I don't think combat should be the be-all, end all of the game. That's one of the very reasons to make it not a wargame in the first place. It's to inject more story and interaction into the game. But combat is unquestionabley bonded to the game of D&D, and it is an area of the game that should be improved and celebrated, not dumbed-down and shoved aside as if it some defect in the game that must be avoided and dealt with as quickly as possible. It's why whenever I see someone say "The combat is so much quicker!", I often read it as "Thank god THAT'S over!". I don't think individual combats should necessarily take a long time, but I find the way people want them to just be over with disturbing. I actually want less expected combat. I don't think it should be expected that I need to fight 10 orcs for a challenge, or that I need to kill 200 to level up once. I want less fights, but I want each of those fights to mean something. Rather than making the most bland and uninspiring combat system ever just so we can get it over with quickly, I want an involved combat system that actually makes me think and need to pick from multiple viable options, each of which has a meaningful effect on my overall success or failure.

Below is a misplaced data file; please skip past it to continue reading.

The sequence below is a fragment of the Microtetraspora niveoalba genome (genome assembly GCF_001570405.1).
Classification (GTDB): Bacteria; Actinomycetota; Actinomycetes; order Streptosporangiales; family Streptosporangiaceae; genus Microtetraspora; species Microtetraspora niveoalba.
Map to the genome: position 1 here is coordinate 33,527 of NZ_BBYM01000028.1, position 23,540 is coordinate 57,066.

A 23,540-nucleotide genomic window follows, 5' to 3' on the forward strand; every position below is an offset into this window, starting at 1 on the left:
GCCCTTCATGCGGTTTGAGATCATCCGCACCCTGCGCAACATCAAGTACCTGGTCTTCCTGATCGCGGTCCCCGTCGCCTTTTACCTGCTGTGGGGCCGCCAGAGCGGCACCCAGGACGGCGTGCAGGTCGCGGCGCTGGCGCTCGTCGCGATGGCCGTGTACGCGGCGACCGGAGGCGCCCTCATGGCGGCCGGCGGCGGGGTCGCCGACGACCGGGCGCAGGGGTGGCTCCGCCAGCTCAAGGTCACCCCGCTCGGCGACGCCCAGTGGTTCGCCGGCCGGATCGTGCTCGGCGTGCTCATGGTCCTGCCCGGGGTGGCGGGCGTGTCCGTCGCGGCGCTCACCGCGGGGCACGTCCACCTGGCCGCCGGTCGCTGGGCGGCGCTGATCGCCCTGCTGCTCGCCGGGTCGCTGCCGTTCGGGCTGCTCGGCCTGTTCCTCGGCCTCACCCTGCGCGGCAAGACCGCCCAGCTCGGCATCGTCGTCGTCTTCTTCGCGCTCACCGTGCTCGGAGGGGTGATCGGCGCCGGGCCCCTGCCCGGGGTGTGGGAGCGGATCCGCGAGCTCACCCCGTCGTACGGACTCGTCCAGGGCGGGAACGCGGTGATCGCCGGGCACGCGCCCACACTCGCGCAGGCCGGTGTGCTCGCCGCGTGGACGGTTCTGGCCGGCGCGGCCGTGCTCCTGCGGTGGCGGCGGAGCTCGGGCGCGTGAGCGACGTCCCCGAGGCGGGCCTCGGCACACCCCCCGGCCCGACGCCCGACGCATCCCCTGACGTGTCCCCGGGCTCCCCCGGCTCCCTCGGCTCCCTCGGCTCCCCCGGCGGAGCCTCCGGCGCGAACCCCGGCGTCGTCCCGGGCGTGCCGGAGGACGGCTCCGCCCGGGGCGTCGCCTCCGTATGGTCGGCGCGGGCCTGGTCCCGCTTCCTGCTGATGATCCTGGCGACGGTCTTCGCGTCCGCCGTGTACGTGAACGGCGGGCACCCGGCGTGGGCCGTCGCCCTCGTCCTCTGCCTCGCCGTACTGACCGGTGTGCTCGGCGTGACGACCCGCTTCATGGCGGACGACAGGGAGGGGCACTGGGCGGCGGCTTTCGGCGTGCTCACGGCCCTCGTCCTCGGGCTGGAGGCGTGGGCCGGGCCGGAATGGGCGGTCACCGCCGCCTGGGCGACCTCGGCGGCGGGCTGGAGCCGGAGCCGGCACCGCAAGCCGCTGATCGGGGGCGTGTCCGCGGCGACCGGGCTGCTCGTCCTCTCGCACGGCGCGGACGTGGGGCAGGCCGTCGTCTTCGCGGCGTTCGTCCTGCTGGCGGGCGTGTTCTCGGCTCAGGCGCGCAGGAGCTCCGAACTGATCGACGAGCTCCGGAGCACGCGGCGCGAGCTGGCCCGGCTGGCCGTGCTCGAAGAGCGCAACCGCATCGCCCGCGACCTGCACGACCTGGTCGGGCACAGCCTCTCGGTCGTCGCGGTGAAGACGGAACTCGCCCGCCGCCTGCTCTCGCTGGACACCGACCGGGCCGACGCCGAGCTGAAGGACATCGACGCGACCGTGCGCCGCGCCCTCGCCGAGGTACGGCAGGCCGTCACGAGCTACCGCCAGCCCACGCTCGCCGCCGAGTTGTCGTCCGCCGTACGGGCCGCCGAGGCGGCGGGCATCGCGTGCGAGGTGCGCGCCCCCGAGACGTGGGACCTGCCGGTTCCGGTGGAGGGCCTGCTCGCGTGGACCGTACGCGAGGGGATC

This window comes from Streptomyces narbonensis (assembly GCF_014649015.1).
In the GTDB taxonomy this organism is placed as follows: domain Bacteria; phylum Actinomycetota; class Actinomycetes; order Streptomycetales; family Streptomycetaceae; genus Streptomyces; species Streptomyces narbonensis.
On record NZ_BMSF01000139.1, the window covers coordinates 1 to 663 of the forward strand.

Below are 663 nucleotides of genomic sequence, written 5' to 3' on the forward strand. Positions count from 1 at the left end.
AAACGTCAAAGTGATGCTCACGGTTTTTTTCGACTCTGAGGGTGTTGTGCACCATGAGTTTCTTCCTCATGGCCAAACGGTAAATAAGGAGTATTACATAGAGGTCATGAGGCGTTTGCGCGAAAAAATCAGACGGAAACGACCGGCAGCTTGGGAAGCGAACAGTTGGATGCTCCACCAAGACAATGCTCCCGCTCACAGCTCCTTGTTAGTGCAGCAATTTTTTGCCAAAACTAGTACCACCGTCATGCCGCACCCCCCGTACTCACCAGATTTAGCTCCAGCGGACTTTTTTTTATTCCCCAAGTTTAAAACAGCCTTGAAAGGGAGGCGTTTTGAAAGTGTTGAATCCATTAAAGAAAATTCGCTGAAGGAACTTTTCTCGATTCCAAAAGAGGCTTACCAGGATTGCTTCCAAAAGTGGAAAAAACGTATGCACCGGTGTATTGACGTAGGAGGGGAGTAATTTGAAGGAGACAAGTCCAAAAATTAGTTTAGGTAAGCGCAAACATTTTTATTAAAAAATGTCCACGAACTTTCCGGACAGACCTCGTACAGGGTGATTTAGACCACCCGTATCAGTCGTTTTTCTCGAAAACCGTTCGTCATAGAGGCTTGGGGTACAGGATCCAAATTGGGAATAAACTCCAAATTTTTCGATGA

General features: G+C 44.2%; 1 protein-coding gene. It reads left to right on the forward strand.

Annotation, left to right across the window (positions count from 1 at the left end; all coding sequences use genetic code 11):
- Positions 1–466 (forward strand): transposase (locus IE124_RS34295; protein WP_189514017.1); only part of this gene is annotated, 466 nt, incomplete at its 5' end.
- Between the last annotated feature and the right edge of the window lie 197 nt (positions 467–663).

To me, the most important part of fantasy combat IMO feels like a placeholder. Martial combat is what I think about when I think about the sort of setting D&D supposedly is in. I imagine people dueling with steel and will, or vast armies of soldiers clashing on the battlefield. But the extent of the martial combat system is often "Roll, check number, roll, reduce number". I can add my own maneuvers or whatever to the game, but that doesn't change the fact that what is presented to me by the game feels like something just placed there while they think of something better. The magic system, on the other hand, has varied effects to make tactics around, counters to other effects, things that do things other than number reduction, etc. It feels more fleshed out, like they forgot to remove the placeholder martial combat before sending it to the printers but managed to get the magical one in. This is bizzare to me. Magic combat is supposed to be seperate, it's supposed to be tricky and not the first resort. Yet it is the actual combat system of the game. Martial combat is just a default "ATTACK" command that everyone can use when they are out of spells or if they weren't given spells. I know many people claim they just want simple options, but I personally can not fathom how anyone can immerse themselves into combat so bland. Maybe that's part of why they think combat should just be something you need to rush through and get over with.